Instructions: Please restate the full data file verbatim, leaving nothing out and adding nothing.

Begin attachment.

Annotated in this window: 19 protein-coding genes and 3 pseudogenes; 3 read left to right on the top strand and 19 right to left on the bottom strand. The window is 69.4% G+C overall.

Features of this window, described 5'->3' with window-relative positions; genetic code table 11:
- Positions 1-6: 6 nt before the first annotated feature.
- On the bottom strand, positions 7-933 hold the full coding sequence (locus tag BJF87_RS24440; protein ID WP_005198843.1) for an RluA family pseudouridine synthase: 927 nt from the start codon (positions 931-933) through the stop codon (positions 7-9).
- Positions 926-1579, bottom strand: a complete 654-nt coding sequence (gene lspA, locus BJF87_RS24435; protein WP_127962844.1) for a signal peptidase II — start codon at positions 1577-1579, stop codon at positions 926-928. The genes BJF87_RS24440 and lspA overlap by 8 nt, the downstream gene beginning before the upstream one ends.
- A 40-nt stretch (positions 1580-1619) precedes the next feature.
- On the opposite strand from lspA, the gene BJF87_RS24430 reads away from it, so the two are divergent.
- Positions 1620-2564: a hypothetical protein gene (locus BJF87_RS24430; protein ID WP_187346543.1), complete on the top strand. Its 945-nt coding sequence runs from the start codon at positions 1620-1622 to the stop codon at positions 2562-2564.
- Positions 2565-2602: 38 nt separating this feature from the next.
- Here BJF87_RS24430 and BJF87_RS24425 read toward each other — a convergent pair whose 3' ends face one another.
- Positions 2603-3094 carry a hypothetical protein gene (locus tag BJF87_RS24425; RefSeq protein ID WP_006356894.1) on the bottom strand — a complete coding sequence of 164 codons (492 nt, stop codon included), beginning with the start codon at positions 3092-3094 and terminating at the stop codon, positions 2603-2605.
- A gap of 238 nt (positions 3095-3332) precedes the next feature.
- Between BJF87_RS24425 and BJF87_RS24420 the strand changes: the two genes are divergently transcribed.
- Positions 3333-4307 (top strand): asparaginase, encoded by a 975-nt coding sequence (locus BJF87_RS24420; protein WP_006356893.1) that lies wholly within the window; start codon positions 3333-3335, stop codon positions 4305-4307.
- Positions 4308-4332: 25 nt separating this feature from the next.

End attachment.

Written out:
Annotated in this window: 19 protein-coding genes and 3 pseudogenes; 3 read left to right on the top strand and 19 right to left on the bottom strand. The window is 69.4% G+C overall.

Features of this window, described 5'->3' with window-relative positions; genetic code table 11:
- Positions 1-6: 6 nt before the first annotated feature.
- On the bottom strand, positions 7-933 hold the full coding sequence (locus tag BJF87_RS24440; protein ID WP_005198843.1) for an RluA family pseudouridine synthase: 927 nt from the start codon (positions 931-933) through the stop codon (positions 7-9).
- Positions 926-1579, bottom strand: a complete 654-nt coding sequence (gene lspA, locus BJF87_RS24435; protein WP_127962844.1) for a signal peptidase II — start codon at positions 1577-1579, stop codon at positions 926-928. The genes BJF87_RS24440 and lspA overlap by 8 nt, the downstream gene beginning before the upstream one ends.
- A 40-nt stretch (positions 1580-1619) precedes the next feature.
- On the opposite strand from lspA, the gene BJF87_RS24430 reads away from it, so the two are divergent.
- Positions 1620-2564: a hypothetical protein gene (locus BJF87_RS24430; protein ID WP_187346543.1), complete on the top strand. Its 945-nt coding sequence runs from the start codon at positions 1620-1622 to the stop codon at positions 2562-2564.
- Positions 2565-2602: 38 nt separating this feature from the next.
- Here BJF87_RS24430 and BJF87_RS24425 read toward each other — a convergent pair whose 3' ends face one another.
- Positions 2603-3094 carry a hypothetical protein gene (locus tag BJF87_RS24425; RefSeq protein ID WP_006356894.1) on the bottom strand — a complete coding sequence of 164 codons (492 nt, stop codon included), beginning with the start codon at positions 3092-3094 and terminating at the stop codon, positions 2603-2605.
- A gap of 238 nt (positions 3095-3332) precedes the next feature.
- Between BJF87_RS24425 and BJF87_RS24420 the strand changes: the two genes are divergently transcribed.
- Positions 3333-4307 (top strand): asparaginase, encoded by a 975-nt coding sequence (locus BJF87_RS24420; protein WP_006356893.1) that lies wholly within the window; start codon positions 3333-3335, stop codon positions 4305-4307.
- Positions 4308-4332: 25 nt separating this feature from the next.